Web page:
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Unit information: Ordinary Differential Equations 2 in 2021/22

Unit name Ordinary Differential Equations 2
Unit code MATH20101
Credit points 20
Level of study I/5
Teaching block(s) Teaching Block 1 (weeks 1 - 12)
Unit director Dr. McGillivray
Open unit status Not open

MATH10012 ODEs, Curves and Dynamics and MATH10015 Linear Algebra


Multivariable Calculus is recommended but not required as a co-requisite.

School/department School of Mathematics
Faculty Faculty of Science

Description including Unit Aims

Unit Aims

The aim of this unit is to introduce the basic theory of ordinary differential equations (ODEs).

Unit Description

Ordinary differential equations are very important in applied mathematics. Many phenomena from physics, biology and engineering may be described using ODEs. In order to understand the underlying processes we have to interpret the solutions of these equations; this unit is an introduction to the endeavour.


  • What is a dynamical system?
  • The geometric point of view. Flows in one and two dimensions.
  • Stability and linearization. Invariant sets and manifolds.
  • Elementary bifurcation theory.

Relation to Other Units

This unit develops the ordinary differential equations material in ODEs, Curves and Dynamics. Partial differential equations are treated in a separate unit, Applied Partial Differential Equations 2. Together with Multivariable Calculus and Methods of Complex Functions, these courses provide essential tools for mathematical methods and applied mathematics units at Levels 3 and 4.

Intended Learning Outcomes

Learning Objectives

By the end of this unit students will be able to:

  • recognize basic types of ODEs and understand the features of linear equations in particular.
  • use phase plane analysis to investigate equations which are not easily solvable.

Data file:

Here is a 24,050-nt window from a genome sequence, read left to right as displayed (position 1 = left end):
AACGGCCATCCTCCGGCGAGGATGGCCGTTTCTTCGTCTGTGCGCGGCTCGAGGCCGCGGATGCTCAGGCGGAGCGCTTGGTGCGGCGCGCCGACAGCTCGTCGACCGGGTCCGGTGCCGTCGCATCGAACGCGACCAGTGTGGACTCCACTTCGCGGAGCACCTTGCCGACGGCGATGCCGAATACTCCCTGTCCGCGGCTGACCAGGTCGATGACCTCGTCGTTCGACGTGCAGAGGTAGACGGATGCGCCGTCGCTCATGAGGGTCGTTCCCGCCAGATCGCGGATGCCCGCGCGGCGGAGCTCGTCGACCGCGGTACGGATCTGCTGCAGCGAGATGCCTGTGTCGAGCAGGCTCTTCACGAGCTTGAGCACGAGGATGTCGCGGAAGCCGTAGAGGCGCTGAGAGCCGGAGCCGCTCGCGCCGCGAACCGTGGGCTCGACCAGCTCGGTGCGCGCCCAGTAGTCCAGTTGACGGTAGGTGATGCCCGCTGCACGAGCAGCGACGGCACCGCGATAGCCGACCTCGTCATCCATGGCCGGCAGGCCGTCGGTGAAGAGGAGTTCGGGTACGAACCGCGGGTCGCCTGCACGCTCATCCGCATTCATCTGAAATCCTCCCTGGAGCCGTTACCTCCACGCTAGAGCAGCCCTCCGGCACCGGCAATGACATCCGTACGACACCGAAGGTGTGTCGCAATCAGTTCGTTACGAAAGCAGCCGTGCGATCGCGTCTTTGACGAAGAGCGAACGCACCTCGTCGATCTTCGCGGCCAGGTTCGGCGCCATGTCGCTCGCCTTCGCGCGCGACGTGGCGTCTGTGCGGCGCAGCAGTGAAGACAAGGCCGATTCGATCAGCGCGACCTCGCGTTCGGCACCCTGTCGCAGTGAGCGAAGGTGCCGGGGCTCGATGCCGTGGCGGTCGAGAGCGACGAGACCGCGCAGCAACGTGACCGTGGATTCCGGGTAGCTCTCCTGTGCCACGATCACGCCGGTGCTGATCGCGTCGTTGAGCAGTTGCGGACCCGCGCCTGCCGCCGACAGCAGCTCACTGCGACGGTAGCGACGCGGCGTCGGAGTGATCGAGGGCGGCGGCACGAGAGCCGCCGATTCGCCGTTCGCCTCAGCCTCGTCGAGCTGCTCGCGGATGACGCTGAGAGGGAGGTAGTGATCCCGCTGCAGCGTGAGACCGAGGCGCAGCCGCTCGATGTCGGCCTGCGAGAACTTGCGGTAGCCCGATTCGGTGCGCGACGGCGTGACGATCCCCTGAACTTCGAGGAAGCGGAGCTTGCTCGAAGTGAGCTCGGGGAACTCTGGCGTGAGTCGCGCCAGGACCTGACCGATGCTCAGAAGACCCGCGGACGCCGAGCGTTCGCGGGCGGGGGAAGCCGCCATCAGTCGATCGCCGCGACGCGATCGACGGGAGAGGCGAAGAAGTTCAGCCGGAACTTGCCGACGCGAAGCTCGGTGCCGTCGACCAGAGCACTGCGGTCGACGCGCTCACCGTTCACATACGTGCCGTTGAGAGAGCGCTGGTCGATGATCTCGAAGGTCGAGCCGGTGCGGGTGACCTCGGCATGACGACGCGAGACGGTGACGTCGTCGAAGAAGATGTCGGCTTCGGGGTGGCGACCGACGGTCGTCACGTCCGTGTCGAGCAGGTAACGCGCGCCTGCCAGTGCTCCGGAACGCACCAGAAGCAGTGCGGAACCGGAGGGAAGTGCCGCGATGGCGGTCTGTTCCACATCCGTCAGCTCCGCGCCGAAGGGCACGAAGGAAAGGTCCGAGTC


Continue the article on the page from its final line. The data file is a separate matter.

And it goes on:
• apply the notions of equilibrium, linearization, stability and bifurcation to problems arising in physics, biology and engineering etc.

Transferable Skills

  • Increased understanding of the relationship between mathematics and the “real world” (meaning the physical, biological, economic, etc. systems).
  • Development of problem-solving and analytical skills.

Teaching Information

The unit will be taught through a combination of

  • synchronous online and, if subsequently possible, face-to-face lectures
  • asynchronous online materials, including narrated presentations and worked examples
  • guided asynchronous independent activities such as problem sheets and/or other exercises
  • synchronous weekly group problem/example classes, workshops and/or tutorials
  • synchronous weekly group tutorials
  • synchronous weekly office hours

Assessment Information

90% Examination 10% Coursework

Raw scores on the examinations will be determined according to the marking scheme written on the examination paper. The marking scheme, indicating the maximum score per question, is a guide to the relative weighting of the questions. Raw scores are moderated as described in the Undergraduate Handbook.

If you fail this unit and are required to resit, reassessment is by a written examination in the August/September Resit and Supplementary exam period.


If this unit has a Resource List, you will normally find a link to it in the Blackboard area for the unit. Sometimes there will be a separate link for each weekly topic.

If you are unable to access a list through Blackboard, you can also find it via the Resource Lists homepage. Search for the list by the unit name or code (e.g. MATH20101).

How much time the unit requires
Each credit equates to 10 hours of total student input. For example a 20 credit unit will take you 200 hours of study to complete. Your total learning time is made up of contact time, directed learning tasks, independent learning and assessment activity.

See the Faculty workload statement relating to this unit for more information.

The Board of Examiners will consider all cases where students have failed or not completed the assessments required for credit. The Board considers each student's outcomes across all the units which contribute to each year's programme of study. If you have self-certificated your absence from an assessment, you will normally be required to complete it the next time it runs (this is usually in the next assessment period).
The Board of Examiners will take into account any extenuating circumstances and operates within the Regulations and Code of Practice for Taught Programmes.